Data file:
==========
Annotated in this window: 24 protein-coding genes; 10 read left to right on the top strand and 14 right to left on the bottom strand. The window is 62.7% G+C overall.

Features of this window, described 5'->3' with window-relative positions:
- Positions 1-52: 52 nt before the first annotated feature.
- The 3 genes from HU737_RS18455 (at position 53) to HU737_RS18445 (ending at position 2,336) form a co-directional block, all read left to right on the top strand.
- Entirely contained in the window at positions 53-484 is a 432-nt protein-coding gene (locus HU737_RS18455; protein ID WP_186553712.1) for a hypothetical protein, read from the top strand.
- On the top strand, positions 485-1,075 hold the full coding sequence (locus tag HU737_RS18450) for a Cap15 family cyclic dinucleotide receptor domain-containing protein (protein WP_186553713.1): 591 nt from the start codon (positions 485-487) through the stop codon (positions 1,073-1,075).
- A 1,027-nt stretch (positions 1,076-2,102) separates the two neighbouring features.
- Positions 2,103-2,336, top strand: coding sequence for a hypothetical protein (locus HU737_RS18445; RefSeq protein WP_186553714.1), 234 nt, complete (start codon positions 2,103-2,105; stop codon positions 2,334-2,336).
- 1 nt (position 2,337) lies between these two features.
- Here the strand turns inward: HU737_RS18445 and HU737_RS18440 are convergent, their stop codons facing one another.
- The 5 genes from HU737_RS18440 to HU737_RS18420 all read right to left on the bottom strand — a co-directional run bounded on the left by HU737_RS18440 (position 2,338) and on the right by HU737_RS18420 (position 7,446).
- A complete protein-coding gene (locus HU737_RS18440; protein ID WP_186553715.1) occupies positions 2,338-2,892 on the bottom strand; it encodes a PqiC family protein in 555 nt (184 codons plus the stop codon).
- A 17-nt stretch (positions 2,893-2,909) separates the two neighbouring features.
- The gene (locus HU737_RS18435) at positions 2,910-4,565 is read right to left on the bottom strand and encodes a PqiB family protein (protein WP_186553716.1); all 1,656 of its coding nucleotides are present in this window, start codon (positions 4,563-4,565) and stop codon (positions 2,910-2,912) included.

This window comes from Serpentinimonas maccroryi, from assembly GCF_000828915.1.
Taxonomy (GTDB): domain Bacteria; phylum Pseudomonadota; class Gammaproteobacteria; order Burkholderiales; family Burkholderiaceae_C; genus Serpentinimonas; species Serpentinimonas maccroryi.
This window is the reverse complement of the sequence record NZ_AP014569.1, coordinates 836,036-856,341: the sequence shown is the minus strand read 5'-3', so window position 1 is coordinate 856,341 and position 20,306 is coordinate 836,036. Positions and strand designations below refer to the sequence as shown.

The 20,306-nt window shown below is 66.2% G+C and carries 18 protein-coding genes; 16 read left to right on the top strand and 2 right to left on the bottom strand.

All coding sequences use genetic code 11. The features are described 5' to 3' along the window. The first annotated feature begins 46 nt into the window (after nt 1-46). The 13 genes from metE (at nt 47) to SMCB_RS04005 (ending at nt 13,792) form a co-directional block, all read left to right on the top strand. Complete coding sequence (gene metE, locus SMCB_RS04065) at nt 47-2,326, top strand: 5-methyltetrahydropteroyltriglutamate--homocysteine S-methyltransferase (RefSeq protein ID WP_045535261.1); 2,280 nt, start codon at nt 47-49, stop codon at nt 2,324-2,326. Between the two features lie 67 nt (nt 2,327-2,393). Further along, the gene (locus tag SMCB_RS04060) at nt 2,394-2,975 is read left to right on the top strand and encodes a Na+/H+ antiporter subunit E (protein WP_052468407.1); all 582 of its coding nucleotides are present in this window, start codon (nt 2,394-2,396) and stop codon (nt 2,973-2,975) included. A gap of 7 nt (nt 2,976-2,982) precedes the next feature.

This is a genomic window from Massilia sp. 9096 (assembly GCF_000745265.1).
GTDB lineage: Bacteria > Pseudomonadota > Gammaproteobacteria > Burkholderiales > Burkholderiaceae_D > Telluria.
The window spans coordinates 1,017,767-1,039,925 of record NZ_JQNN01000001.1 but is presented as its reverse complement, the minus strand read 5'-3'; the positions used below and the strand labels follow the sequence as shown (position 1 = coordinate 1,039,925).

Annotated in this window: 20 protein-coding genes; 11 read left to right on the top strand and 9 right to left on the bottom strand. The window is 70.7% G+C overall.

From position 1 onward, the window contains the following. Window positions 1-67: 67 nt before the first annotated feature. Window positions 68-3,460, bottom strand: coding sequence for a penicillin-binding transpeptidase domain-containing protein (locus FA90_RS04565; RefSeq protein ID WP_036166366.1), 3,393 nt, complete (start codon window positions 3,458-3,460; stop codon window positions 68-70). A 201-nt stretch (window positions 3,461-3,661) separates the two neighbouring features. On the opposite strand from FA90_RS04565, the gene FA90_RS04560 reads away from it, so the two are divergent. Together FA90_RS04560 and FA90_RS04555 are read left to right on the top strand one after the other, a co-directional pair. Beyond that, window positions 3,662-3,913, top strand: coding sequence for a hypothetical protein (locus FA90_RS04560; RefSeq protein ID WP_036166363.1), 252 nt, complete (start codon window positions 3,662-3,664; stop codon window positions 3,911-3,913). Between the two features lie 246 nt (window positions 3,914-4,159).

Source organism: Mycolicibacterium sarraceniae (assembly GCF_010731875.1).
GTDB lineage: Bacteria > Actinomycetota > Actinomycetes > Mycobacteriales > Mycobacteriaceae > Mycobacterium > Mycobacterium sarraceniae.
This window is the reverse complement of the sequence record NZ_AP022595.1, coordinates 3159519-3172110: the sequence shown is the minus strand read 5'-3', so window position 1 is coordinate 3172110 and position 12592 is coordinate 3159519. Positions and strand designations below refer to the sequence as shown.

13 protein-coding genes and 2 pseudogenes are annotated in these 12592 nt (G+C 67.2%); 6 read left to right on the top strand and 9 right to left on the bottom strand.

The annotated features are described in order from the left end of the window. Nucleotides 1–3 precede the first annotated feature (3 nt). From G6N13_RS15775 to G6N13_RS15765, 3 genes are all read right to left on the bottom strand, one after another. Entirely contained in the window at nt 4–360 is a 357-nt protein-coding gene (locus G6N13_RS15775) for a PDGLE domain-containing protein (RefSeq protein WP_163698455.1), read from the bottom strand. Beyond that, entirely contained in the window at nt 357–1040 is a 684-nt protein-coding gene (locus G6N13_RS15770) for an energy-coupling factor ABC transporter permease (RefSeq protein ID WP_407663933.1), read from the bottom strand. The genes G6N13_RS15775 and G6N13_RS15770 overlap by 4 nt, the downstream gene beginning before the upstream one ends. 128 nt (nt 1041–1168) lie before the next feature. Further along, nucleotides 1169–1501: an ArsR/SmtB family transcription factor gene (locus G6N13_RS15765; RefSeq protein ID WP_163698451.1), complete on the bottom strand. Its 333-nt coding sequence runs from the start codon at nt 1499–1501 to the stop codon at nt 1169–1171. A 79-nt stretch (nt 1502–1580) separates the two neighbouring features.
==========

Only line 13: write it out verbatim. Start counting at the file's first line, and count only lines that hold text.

- A 17-nt stretch (positions 2,893-2,909) separates the two neighbouring features.